Michael Stephens, M. D., discusses a recently published article in Inflammatory Bowel Diseases about the course of early-onset pediatric inflammatory bowel disease (IBD). Children with IBD need to be treated differently than adults, and doctors need to understand why IBD behaves differently in children than adults to develop better treatments.
A group of 14 Italian pediatric IBD programs formed a consortium for this study. The researchers identified every child they diagnosed with IBD and followed them for a minimum of six months. They looked very carefully at how the IBD behaved and found 11% of the children in the study with IBD were under the age of ten. The study also identified that the distribution of the disease and its behavior is different and more severe in children than adults. Ulcerative colitis is more likely to involve the whole large intestine in children, and Crohn's disease is more likely to only involve the colon in children. This can create some challenges for the physicians. It's very important to identify whether a child has Crohn's disease versus ulcerative colitis so the right course of treatment can be identified. Why is this study important? It tells physicians adult models shouldn't be used to treat children. IBD is a different disease in children and it's important to understand the mechanisms that drive the disease. Treatments available now can be used more effectively and with research, newer treatments tailored for children can be identified. This informational study shows how researchers use their resources and people are now beginning to focus on how to understand what is different about IBD in children.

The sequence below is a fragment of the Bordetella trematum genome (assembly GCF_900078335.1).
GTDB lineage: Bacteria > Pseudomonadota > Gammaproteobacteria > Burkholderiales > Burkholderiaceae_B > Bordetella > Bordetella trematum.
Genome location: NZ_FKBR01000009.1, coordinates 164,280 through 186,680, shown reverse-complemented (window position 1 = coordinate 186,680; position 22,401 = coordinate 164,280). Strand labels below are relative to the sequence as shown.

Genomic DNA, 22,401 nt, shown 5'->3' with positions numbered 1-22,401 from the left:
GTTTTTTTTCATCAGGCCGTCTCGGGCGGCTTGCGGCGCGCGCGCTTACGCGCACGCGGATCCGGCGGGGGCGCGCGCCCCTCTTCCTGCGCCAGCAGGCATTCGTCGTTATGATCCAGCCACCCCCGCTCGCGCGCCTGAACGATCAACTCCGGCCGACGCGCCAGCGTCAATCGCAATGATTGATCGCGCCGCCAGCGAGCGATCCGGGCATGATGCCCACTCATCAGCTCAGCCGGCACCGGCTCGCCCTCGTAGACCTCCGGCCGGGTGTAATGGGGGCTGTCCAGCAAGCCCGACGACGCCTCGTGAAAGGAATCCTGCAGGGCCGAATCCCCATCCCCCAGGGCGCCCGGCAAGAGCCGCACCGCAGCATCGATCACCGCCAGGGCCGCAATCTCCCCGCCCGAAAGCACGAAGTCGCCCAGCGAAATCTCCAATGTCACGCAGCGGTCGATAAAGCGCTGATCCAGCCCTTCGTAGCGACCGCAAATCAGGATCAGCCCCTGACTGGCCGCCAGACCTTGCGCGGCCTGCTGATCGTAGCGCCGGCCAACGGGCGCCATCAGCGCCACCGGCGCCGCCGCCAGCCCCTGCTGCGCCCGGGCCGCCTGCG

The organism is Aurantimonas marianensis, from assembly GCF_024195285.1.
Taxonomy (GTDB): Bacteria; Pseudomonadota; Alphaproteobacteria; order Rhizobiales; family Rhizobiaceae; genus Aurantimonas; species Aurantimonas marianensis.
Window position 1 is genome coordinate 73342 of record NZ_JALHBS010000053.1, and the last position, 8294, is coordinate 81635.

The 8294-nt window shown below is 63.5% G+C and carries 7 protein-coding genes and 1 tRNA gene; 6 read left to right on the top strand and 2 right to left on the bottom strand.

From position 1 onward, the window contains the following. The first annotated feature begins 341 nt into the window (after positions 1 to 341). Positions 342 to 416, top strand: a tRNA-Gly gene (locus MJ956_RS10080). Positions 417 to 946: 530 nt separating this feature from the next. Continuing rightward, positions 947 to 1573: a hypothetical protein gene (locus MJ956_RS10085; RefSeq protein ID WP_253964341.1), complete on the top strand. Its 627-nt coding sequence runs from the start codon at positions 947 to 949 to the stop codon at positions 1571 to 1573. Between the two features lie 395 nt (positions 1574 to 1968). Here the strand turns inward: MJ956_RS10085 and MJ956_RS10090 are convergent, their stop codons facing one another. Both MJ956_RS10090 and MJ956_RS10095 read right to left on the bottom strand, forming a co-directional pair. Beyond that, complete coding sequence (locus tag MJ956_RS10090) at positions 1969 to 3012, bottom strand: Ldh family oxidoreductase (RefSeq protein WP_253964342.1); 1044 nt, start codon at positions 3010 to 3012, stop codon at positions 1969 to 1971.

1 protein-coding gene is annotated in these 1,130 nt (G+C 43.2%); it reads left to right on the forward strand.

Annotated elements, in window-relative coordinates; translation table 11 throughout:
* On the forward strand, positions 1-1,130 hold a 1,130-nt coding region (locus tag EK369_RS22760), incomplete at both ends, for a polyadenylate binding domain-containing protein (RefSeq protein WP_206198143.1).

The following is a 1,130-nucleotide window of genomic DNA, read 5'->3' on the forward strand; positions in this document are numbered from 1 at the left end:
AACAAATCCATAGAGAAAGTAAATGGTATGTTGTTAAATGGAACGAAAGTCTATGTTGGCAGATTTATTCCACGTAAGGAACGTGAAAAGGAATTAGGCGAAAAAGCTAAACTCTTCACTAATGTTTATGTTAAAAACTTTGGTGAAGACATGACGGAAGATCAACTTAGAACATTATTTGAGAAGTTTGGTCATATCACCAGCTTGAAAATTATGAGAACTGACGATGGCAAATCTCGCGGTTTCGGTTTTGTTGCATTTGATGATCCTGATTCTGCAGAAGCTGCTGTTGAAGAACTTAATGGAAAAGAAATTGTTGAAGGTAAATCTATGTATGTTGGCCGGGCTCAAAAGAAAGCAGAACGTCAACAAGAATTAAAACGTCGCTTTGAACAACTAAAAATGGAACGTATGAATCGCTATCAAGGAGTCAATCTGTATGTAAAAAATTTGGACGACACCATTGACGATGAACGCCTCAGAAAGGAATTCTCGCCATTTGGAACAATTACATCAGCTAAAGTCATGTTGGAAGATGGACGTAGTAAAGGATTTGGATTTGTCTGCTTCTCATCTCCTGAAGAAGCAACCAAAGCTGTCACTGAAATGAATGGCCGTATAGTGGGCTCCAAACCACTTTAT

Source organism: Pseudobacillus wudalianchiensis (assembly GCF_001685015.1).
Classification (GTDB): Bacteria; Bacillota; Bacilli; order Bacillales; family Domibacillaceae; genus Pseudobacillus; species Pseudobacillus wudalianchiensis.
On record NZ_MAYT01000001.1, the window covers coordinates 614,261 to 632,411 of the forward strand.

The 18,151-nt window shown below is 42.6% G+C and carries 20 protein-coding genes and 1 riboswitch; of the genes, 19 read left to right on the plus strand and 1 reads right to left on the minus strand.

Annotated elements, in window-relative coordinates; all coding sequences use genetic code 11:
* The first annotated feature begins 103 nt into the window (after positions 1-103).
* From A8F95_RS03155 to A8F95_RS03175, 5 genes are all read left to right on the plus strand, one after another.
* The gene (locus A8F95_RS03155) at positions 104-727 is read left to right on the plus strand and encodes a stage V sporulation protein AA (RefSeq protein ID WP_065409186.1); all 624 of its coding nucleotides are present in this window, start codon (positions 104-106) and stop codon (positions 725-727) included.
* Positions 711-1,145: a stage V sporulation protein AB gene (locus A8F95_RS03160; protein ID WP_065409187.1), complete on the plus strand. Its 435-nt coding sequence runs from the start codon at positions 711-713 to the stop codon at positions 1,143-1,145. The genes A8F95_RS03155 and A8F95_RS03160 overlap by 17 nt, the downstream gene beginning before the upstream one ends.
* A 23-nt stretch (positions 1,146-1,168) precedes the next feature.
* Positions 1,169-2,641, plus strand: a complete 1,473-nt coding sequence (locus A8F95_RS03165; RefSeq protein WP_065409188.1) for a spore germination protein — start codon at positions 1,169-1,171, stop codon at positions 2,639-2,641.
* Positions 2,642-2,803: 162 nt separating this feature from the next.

Read the full study online here.
For more information about IBD, visit mayoclinic.org/ibd.
Dr. Stephens is a pediatric gastroenterologist at Mayo Clinic.
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